I am not a person who shocks easily. I knew it was bad for my people, the Jews in America. But I had no idea it was this bad.
When I heard that a white nationalist terrorist had burst into a synagogue in Pittsburgh and massacred 11 worshippers, I was thousands of miles away, home in Israel. I felt strongly that I wanted to recognize the love and caring that the members of the congregation so clearly felt for one another, and the efforts of the wider community, of all faiths, across America, to console, to shore up emotionally, those who had lost so much, so tragically, so abruptly, so senselessly.
I wrote a prayer. It was titled, "There was a pogrom this week, Lord. In the United States of America."
I wanted to embrace those who had shown such quiet, courageous might, such monumental respect, in their remembrance of those who had been slain, just for being Jews, and their outpourings of gratitude for those first responders who endangered their lives to save others, just for their being human beings.
Then the last thing that I might have expected, happened. In response to the prayer, I received irate mail. From Jews.
"What an obscene article by Bradley Burston," tweeted one reader.
"I was born in USSR. Had family that actually went through the pogroms. What happened in Pittsburgh, was true evil. But it was not systematic mass assault against Jews as a whole. Must everything be compared to the Holocaust/Pogroms?"
Other Jews wrote me in fury, telling me, for example, "There was a SHOOTING, not a pogrom. Congratulations for creating hysteria."
I cannot be sure why this, of all pieces, touched so sensitive a nerve.
All that weekend, I turned to the words of the poet Chaim Nachman Bialik, broken and furious and drained of all hope in the wake of a horrible pogrom more than a century ago in a corner of the Czar's empire then called Kishinev.
In a poem called "Al Hashchita", "On the Butchery", Bialik cried out to a God who seemed, to him, to be uninterested in or unaware of the plight of the Jews murdered in the pogrom. "I - My heart is dead," Bialik wrote.
But my heart was full. Full of admiration for the people of that congregation, the people of Pittsburgh, the Jews of America and the non-Jews who have been so forthcoming in standing with them in an hour of crisis and stunned grieving.
I wrote nothing about the politics behind and surrounding the mass murder. I wrote nothing about the official dog-whistling and anti-migrant vitriol that fostered and led to the attack. Nothing partisan. No names except those of the slain.
But when Donald Trump, turning aside the advice of Jewish leaders, decided to make what amounted to a campaign photo-op at the Tree of Life shul in Pittsburgh, much of my mail began to make sense.
It was not Bialik, nor, for that matter, Trump, that I was thinking of, when I titled the prayer. It was my grandmother, who had known pogroms first hand. Hour after hour, she'd told me stories of the nightmarish killings which had, in part, persuaded my grandparents to leave Russia for a place where there would be no pogroms.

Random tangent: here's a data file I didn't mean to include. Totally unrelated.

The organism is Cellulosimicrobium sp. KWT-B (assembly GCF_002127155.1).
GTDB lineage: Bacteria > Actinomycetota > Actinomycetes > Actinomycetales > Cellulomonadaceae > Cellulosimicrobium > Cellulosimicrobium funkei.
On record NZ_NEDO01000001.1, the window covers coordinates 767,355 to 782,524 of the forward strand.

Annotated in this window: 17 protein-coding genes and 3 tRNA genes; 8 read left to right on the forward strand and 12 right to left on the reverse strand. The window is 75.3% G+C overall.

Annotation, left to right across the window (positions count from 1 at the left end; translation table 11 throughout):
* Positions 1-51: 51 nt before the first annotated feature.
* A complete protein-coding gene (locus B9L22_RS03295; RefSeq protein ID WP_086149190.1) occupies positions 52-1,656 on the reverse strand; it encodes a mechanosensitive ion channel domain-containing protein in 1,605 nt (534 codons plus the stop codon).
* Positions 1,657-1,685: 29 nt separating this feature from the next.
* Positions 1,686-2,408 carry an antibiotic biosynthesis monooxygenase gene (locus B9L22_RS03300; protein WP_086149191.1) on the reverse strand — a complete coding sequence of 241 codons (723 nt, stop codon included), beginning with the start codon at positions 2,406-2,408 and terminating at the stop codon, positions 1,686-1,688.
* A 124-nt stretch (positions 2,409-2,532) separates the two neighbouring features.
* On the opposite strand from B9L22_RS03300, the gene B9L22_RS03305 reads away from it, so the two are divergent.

No pogroms, and no Czar and his people fostering anti-Semitism, scapegoating and imperiling the Jews, for the government's own political gain.
But she told me other stories as well. When they arrived in the States, the Klan was on the rise. My grandparents read in their Yiddish anarchist newspaper about the details of violent attacks against immigrant Jews, and of a Texas-born Jewish man taken by a mob in Georgia and lynched.
At the time, nativist politicians, taking advantage of and fostering hatred against immigrants and non-Christians, were careful to refrain from cracking down on white nationalists, who represented a vital, politically active segment of their electoral base.
I want to thank those who have written to tell me how disgraceful it was of me to call this a pogrom.
Because they have made me realize that the difference between Kishinev and Squirrel Hill is the century we live in: automatic weaponry and the violent mob-insanity of white nationalist social media circles.
Responding to American outrage over the 1903 pogrom, the Czar's ambassador to Washington said in an interview at the time that, "The situation in Russia, so far as the Jews are concerned is just this: It is the peasant against the money lender, and not the Russians against the Jews.
"There is no feeling against the Jew in Russia because of religion. It is as I have said—the Jew ruins the peasants, with the result that conflicts occur when the latter have lost all their worldly possessions and have nothing to live upon. There are many good Jews in Russia, and they are respected."
Now there is a czar in Washington, who has nothing against the Jews as a whole. But one who lets his people know about Jews named Soros who, he signals, seek to ruin the lives of the nation’s real people, by letting in criminals and terrorists from outside.
My grandmother was never fooled by this.
In her memory, I'm not about to be fooled now.
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